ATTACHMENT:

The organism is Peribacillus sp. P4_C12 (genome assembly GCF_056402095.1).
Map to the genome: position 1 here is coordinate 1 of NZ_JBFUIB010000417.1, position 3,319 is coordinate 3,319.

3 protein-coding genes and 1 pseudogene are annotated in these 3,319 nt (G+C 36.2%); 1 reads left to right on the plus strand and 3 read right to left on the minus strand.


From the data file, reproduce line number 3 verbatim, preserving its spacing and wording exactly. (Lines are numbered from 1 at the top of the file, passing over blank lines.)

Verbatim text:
3 protein-coding genes and 1 pseudogene are annotated in these 3,319 nt (G+C 36.2%); 1 reads left to right on the plus strand and 3 read right to left on the minus strand.